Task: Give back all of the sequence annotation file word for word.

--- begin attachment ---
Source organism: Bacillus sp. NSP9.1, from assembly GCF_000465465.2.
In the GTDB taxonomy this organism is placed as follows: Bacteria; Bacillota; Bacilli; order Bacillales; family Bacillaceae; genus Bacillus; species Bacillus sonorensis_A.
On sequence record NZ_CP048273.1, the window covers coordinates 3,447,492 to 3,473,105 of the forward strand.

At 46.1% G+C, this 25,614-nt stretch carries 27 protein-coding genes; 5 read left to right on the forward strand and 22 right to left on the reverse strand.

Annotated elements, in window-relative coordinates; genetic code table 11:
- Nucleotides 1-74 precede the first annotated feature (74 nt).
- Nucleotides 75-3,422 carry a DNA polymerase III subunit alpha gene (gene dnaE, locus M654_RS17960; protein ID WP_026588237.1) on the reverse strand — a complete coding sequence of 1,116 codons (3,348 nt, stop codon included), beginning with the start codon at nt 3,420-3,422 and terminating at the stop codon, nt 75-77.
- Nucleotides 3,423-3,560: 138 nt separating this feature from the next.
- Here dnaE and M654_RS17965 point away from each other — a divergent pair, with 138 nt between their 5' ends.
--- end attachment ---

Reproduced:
Source organism: Bacillus sp. NSP9.1, from assembly GCF_000465465.2.
In the GTDB taxonomy this organism is placed as follows: Bacteria; Bacillota; Bacilli; order Bacillales; family Bacillaceae; genus Bacillus; species Bacillus sonorensis_A.
On sequence record NZ_CP048273.1, the window covers coordinates 3,447,492 to 3,473,105 of the forward strand.

At 46.1% G+C, this 25,614-nt stretch carries 27 protein-coding genes; 5 read left to right on the forward strand and 22 right to left on the reverse strand.

Annotated elements, in window-relative coordinates; genetic code table 11:
- Nucleotides 1-74 precede the first annotated feature (74 nt).
- Nucleotides 75-3,422 carry a DNA polymerase III subunit alpha gene (gene dnaE, locus M654_RS17960; protein ID WP_026588237.1) on the reverse strand — a complete coding sequence of 1,116 codons (3,348 nt, stop codon included), beginning with the start codon at nt 3,420-3,422 and terminating at the stop codon, nt 75-77.
- Nucleotides 3,423-3,560: 138 nt separating this feature from the next.
- Here dnaE and M654_RS17965 point away from each other — a divergent pair, with 138 nt between their 5' ends.